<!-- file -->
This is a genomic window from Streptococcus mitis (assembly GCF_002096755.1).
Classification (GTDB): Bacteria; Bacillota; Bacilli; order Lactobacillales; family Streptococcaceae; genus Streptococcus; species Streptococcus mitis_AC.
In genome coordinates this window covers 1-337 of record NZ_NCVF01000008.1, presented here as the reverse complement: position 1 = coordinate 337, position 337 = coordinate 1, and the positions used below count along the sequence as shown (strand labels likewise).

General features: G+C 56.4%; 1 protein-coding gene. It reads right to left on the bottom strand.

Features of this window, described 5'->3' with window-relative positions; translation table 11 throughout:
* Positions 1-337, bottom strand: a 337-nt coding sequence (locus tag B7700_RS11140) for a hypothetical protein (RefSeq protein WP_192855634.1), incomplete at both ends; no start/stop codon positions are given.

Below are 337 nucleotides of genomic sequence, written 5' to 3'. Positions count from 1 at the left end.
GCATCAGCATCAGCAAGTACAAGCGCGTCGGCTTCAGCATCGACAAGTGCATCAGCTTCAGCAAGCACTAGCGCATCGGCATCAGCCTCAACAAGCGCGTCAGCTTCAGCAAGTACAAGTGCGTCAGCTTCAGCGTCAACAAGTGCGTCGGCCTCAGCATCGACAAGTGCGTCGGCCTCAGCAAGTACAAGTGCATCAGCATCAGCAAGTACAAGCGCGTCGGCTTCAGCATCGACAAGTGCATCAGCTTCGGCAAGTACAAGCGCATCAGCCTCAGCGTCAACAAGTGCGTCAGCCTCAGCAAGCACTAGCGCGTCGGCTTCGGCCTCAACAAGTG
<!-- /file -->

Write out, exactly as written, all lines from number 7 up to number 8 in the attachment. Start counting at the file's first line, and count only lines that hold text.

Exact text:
Below are 337 nucleotides of genomic sequence, written 5' to 3'. Positions count from 1 at the left end.
GCATCAGCATCAGCAAGTACAAGCGCGTCGGCTTCAGCATCGACAAGTGCATCAGCTTCAGCAAGCACTAGCGCATCGGCATCAGCCTCAACAAGCGCGTCAGCTTCAGCAAGTACAAGTGCGTCAGCTTCAGCGTCAACAAGTGCGTCGGCCTCAGCATCGACAAGTGCGTCGGCCTCAGCAAGTACAAGTGCATCAGCATCAGCAAGTACAAGCGCGTCGGCTTCAGCATCGACAAGTGCATCAGCTTCGGCAAGTACAAGCGCATCAGCCTCAGCGTCAACAAGTGCGTCAGCCTCAGCAAGCACTAGCGCGTCGGCTTCGGCCTCAACAAGTG